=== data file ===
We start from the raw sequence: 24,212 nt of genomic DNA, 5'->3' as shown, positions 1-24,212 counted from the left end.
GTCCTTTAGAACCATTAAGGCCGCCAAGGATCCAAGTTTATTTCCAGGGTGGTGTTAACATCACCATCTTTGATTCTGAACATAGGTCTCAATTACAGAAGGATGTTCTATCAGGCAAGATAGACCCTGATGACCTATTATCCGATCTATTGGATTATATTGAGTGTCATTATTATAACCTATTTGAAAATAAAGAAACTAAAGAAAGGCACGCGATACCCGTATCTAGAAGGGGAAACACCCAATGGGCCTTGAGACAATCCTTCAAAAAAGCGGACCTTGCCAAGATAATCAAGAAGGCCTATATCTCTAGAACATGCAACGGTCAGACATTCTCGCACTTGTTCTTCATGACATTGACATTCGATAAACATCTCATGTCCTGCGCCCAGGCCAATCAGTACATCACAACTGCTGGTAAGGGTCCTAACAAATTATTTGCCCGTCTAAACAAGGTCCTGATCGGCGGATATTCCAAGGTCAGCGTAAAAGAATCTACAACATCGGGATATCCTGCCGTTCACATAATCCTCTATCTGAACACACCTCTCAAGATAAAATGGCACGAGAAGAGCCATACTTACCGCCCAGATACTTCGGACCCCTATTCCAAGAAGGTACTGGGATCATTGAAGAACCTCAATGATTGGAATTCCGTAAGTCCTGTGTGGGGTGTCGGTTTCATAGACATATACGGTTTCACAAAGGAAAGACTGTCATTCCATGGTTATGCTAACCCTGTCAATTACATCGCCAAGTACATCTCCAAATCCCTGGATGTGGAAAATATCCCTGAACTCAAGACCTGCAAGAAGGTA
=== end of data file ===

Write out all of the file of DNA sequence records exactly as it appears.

We start from the raw sequence: 24,212 nt of genomic DNA, 5'->3' as shown, positions 1-24,212 counted from the left end.
GTCCTTTAGAACCATTAAGGCCGCCAAGGATCCAAGTTTATTTCCAGGGTGGTGTTAACATCACCATCTTTGATTCTGAACATAGGTCTCAATTACAGAAGGATGTTCTATCAGGCAAGATAGACCCTGATGACCTATTATCCGATCTATTGGATTATATTGAGTGTCATTATTATAACCTATTTGAAAATAAAGAAACTAAAGAAAGGCACGCGATACCCGTATCTAGAAGGGGAAACACCCAATGGGCCTTGAGACAATCCTTCAAAAAAGCGGACCTTGCCAAGATAATCAAGAAGGCCTATATCTCTAGAACATGCAACGGTCAGACATTCTCGCACTTGTTCTTCATGACATTGACATTCGATAAACATCTCATGTCCTGCGCCCAGGCCAATCAGTACATCACAACTGCTGGTAAGGGTCCTAACAAATTATTTGCCCGTCTAAACAAGGTCCTGATCGGCGGATATTCCAAGGTCAGCGTAAAAGAATCTACAACATCGGGATATCCTGCCGTTCACATAATCCTCTATCTGAACACACCTCTCAAGATAAAATGGCACGAGAAGAGCCATACTTACCGCCCAGATACTTCGGACCCCTATTCCAAGAAGGTACTGGGATCATTGAAGAACCTCAATGATTGGAATTCCGTAAGTCCTGTGTGGGGTGTCGGTTTCATAGACATATACGGTTTCACAAAGGAAAGACTGTCATTCCATGGTTATGCTAACCCTGTCAATTACATCGCCAAGTACATCTCCAAATCCCTGGATGTGGAAAATATCCCTGAACTCAAGACCTGCAAGAAGGTA